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1.  Maintaining RNA integrity in a homogeneous population of mammary epithelial cells isolated by Laser Capture Microdissection 
BMC Cell Biology  2010;11:95.
Laser-capture microdissection (LCM) that enables the isolation of specific cell populations from complex tissues under morphological control is increasingly used for subsequent gene expression studies in cell biology by methods such as real-time quantitative PCR (qPCR), microarrays and most recently by RNA-sequencing. Challenges are i) to select precisely and efficiently cells of interest and ii) to maintain RNA integrity. The mammary gland which is a complex and heterogeneous tissue, consists of multiple cell types, changing in relative proportion during its development and thus hampering gene expression profiling comparison on whole tissue between physiological stages. During lactation, mammary epithelial cells (MEC) are predominant. However several other cell types, including myoepithelial (MMC) and immune cells are present, making it difficult to precisely determine the specificity of gene expression to the cell type of origin. In this work, an optimized reliable procedure for producing RNA from alveolar epithelial cells isolated from frozen histological sections of lactating goat, sheep and cow mammary glands using an infrared-laser based Arcturus Veritas LCM (Applied Biosystems®) system has been developed. The following steps of the microdissection workflow: cryosectioning, staining, dehydration and harvesting of microdissected cells have been carefully considered and designed to ensure cell capture efficiency without compromising RNA integrity.
The best results were obtained when staining 8 μm-thick sections with Cresyl violet® (Ambion, Applied Biosystems®) and capturing microdissected cells during less than 2 hours before RNA extraction. In addition, particular attention was paid to animal preparation before biopsies or slaughtering (milking) and freezing of tissue blocks which were embedded in a cryoprotective compound before being immersed in isopentane. The amount of RNA thus obtained from ca.150 to 250 acini (300,000 to 600,000 μm2) ranges between 5 to 10 ng. RNA integrity number (RIN) was ca. 8.0 and selectivity of this LCM protocol was demonstrated through qPCR analyses for several alveolar cell specific genes, including LALBA (α-lactalbumin) and CSN1S2 (αs2-casein), as well as Krt14 (cytokeratin 14), CD3e and CD68 which are specific markers of MMC, lymphocytes and macrophages, respectively.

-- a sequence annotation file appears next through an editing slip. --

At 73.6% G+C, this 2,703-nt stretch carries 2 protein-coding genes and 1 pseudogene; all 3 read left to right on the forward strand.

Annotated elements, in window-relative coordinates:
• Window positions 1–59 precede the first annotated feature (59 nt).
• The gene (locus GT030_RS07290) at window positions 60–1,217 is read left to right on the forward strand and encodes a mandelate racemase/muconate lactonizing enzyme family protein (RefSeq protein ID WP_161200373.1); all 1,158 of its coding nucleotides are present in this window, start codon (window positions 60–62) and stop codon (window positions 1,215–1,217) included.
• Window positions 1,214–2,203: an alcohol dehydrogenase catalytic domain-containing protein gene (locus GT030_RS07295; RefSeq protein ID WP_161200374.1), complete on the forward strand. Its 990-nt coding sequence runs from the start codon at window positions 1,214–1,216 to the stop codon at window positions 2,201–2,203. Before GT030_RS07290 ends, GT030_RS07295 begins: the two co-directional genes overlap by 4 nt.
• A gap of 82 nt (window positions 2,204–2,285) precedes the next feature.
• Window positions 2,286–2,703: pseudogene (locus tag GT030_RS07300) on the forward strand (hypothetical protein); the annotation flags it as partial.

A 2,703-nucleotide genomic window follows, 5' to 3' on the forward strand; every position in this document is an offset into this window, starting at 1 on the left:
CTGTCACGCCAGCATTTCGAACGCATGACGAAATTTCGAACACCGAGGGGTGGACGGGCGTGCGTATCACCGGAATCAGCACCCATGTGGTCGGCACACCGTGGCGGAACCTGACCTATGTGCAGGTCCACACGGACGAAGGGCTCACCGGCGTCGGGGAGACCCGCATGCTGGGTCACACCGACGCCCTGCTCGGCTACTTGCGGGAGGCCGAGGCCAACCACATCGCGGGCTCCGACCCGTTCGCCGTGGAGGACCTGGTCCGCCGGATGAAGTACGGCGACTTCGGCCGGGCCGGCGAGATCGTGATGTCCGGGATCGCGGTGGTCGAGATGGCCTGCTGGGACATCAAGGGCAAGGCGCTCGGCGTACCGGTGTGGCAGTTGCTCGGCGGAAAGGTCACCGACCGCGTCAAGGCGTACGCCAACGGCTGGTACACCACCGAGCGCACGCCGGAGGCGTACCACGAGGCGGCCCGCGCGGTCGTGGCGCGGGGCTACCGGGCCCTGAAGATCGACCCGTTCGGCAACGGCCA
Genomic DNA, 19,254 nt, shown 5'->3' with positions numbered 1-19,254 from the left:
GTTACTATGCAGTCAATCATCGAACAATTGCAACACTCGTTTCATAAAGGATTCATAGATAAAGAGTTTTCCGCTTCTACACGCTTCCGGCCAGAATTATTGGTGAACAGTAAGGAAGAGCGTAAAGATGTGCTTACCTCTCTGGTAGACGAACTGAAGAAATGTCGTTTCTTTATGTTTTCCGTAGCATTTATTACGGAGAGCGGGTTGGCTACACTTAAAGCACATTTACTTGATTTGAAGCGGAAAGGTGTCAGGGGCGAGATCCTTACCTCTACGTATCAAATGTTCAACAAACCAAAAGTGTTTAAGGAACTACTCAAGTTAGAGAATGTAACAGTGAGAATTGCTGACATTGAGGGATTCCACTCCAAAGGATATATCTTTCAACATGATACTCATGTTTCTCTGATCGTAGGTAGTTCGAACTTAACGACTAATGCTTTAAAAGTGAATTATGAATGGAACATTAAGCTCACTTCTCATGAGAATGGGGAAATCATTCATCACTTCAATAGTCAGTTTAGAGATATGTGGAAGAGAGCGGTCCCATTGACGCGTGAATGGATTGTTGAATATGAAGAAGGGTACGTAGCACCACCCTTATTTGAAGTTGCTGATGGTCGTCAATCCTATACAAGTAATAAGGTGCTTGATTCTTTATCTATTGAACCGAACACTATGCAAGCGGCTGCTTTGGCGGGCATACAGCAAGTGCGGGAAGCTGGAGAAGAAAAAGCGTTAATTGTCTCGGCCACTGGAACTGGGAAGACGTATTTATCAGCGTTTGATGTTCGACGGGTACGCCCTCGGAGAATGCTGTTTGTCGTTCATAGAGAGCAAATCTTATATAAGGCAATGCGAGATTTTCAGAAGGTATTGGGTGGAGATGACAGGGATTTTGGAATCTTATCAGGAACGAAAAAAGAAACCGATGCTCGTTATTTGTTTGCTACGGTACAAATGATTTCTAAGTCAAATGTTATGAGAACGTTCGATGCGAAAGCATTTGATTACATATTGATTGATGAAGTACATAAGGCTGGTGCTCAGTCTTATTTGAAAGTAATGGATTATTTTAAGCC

RNAs isolated from MEC in this manner were of very good quality for subsequent linear amplification, thus making it possible to establish a referential gene expression profile of the healthy MEC, a useful platform for tumor biomarker discovery.
PMCID: PMC3019183  PMID: 21134253
2.  Improvement of tissue preparation for laser capture microdissection: application for cell type-specific miRNA expression profiling in colorectal tumors 
BMC Genomics  2010;11:163.
Laser capture microdissection (LCM) has successfully isolated pure cell populations from tissue sections and the combination of LCM with standard genomic and proteomic methods has revolutionized molecular analysis of complex tissue. However, the quantity and quality of material recovered after LCM is often still limited for analysis by using whole genomic and proteomic approaches. To procure high quality and quantity of RNA after LCM, we optimized the procedures on tissue preparations and applied the approach for cell type-specific miRNA expression profiling in colorectal tumors.
We found that the ethanol fixation of tissue sections for 2 hours had the maximum improvement of RNA quality (1.8 fold, p = 0.0014) and quantity (1.5 fold, p = 0.066). Overall, the quality (RNA integrity number, RIN) for the microdissected colorectal tissues was 5.2 ± 1.5 (average ± SD) for normal (n = 43), 5.7 ± 1.1 for adenomas (n = 14) and 7.2 ± 1.2 for carcinomas (n = 44). We then compared miRNA expression profiles of 18 colorectal tissues (6 normal, 6 adenomas and 6 carcinomas) between LCM selected epithelial cells versus stromal cells using Agilent miRNA microarrays. We identified 51 differentially expressed miRNAs (p <= 0.001) between these two cell types. We found that the miRNAs in the epithelial cells could differentiate adenomas from normal and carcinomas. However, the miRNAs in the stromal and mixed cells could not separate adenomas from normal tissues. Finally, we applied quantitative RT-PCR to cross-verify the expression patterns of 7 different miRNAs using 8 LCM-selected epithelial cells and found the excellent correlation of the fold changes between the two platforms (R = 0.996).